Day 89

Day 89, October 24, 2016; Thoreau’s “Hut”, Walden Pond The Last 100 Days of the Presidency of Barack Obama There is no “Hut.” The original house has been carried away to a museum. There is now a pile of stones to signify his absence. People gather them from the hillside near the pond, which is actually what we would now call a “lake”. Some of the white and gray stones have inked messages in English, Chinese and other languages Most appear to be good wishes to honor Thoreau’s memory. While I sit down on one of the bigger stones, my friend Owen and I strike up a conversation with a friendly, talkative, pretty South Korean woman. She is a final year law student at Harvard. She has just broken up with her boy friend of five years. “I am 36 and he still cannot commit. It was time to stop. It is very sad. I came out on the train to get away.” As I continue to draw, one then another group of high school students gather around me. There are Asians, Blacks, Caucasians “Are you an artist? What are you drawing?” I explain. I show the other drawings in my binder. I give them my card. They leave. In the now late afternoon yellow Fall light I imagine Thoreau, what he thought and wrote about the style of different conversations with visitors to his “hut”. If the talk was about the ordinary, they would stay inside. I was an argument with someone about public events, they would position themselves on each side of the pond. As they vented their passions, it was as if their voices were like skipping stones across the water. Unless Thoreau befriended a local Indian, I do not imagine he ever conversed with men and women of different colors and countries from all over the world. The wonderful mystery today is that the site of the “hut” continues to be a source for conversation.            

Day 89, October 24, 2016;

Thoreau’s “Hut”, Walden Pond

The Last 100 Days of the Presidency of Barack Obama

There is no “Hut.” The original house has been carried away to a museum. There is now a pile of stones to signify his absence. People gather them from the hillside near the pond, which is actually what we would now call a “lake”. Some of the white and gray stones have inked messages in English, Chinese and other languages Most appear to be good wishes to honor Thoreau’s memory. While I sit down on one of the bigger stones, my friend Owen and I strike up a conversation with a friendly, talkative, pretty South Korean woman. She is a final year law student at Harvard. She has just broken up with her boy friend of five years. “I am 36 and he still cannot commit. It was time to stop. It is very sad. I came out on the train to get away.”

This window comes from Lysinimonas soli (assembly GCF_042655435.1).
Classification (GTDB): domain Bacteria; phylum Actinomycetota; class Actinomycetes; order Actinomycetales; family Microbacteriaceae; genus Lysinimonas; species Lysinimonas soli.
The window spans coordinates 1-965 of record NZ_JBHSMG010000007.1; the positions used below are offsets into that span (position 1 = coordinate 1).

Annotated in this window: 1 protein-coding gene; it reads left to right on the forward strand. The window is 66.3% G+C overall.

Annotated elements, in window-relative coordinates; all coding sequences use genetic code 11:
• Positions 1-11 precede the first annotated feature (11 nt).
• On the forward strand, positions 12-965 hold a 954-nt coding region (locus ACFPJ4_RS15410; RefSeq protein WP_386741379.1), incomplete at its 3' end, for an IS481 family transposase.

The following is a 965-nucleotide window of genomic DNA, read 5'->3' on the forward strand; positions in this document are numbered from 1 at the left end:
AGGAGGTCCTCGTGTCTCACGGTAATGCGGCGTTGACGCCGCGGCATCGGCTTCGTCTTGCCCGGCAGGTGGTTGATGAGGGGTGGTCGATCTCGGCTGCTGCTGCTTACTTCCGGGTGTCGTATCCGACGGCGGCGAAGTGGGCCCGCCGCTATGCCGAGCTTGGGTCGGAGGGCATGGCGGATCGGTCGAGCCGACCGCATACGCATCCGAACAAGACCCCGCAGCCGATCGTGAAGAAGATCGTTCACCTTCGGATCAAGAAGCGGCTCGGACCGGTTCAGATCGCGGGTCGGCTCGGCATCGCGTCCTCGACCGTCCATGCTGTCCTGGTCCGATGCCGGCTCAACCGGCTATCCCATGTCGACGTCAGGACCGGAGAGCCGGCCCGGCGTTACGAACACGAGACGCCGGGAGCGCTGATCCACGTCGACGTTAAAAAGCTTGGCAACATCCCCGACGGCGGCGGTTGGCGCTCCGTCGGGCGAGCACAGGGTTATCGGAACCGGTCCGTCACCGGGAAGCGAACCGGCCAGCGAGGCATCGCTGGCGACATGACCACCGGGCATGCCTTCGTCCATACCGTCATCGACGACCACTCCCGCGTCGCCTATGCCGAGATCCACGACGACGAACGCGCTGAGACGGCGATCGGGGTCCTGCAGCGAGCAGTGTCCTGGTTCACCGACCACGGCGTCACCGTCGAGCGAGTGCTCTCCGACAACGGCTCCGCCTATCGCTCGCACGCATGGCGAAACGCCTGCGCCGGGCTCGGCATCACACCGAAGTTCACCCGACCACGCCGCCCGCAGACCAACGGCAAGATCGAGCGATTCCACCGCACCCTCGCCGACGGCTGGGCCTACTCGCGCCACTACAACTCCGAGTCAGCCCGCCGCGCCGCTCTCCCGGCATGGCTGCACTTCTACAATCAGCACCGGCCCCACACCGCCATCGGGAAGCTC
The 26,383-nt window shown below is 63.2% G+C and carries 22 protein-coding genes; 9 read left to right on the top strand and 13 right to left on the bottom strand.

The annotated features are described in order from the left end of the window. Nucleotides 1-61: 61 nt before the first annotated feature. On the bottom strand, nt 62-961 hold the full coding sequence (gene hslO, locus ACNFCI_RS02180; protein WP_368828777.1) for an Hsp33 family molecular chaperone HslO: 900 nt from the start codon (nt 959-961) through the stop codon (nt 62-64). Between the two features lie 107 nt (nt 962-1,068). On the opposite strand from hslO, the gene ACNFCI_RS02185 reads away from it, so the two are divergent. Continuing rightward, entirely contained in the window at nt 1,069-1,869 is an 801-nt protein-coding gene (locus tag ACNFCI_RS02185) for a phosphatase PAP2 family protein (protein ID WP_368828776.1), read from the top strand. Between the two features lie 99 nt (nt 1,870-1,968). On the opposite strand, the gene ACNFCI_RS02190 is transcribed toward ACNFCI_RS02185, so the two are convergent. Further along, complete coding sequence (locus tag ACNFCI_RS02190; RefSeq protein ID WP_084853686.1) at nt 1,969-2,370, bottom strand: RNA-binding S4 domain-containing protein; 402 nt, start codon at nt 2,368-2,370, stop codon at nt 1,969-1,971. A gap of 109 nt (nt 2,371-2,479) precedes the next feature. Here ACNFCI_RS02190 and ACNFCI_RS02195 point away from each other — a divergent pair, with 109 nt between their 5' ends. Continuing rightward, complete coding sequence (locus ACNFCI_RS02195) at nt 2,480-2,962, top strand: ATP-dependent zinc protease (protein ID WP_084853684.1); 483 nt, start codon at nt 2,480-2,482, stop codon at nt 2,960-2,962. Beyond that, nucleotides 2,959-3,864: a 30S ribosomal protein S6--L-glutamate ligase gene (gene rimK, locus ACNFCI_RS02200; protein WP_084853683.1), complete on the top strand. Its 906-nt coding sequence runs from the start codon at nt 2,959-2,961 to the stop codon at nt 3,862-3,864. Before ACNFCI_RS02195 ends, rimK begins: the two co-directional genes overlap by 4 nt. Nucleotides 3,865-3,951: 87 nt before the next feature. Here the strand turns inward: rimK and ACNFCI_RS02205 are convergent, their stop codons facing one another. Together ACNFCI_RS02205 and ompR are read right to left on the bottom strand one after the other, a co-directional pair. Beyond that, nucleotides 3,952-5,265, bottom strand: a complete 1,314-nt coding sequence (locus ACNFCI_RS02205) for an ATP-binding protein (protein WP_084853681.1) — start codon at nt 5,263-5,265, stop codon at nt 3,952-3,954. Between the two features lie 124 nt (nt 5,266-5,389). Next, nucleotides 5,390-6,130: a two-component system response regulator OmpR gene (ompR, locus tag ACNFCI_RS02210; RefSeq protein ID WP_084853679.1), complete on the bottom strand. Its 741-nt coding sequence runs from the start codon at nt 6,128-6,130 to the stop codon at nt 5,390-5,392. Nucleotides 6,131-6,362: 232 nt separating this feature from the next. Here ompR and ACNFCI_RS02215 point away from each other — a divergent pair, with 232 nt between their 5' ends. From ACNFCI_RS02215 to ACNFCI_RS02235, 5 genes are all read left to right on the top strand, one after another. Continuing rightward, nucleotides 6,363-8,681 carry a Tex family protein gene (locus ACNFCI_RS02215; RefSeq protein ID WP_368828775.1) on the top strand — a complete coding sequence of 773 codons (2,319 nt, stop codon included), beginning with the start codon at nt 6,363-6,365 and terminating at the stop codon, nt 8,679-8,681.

As I continue to draw, one then another group of high school students gather around me. There are Asians, Blacks, Caucasians “Are you an artist? What are you drawing?” I explain. I show the other drawings in my binder. I give them my card.

They leave. In the now late afternoon yellow Fall light I imagine Thoreau, what he thought and wrote about the style of different conversations with visitors to his “hut”. If the talk was about the ordinary, they would stay inside. I was an argument with someone about public events, they would position themselves on each side of the pond. As they vented their passions, it was as if their voices were like skipping stones across the water. Unless Thoreau befriended a local Indian, I do not imagine he ever conversed with men and women of different colors and countries from all over the world. The wonderful mystery today is that the site of the “hut” continues to be a source for conversation.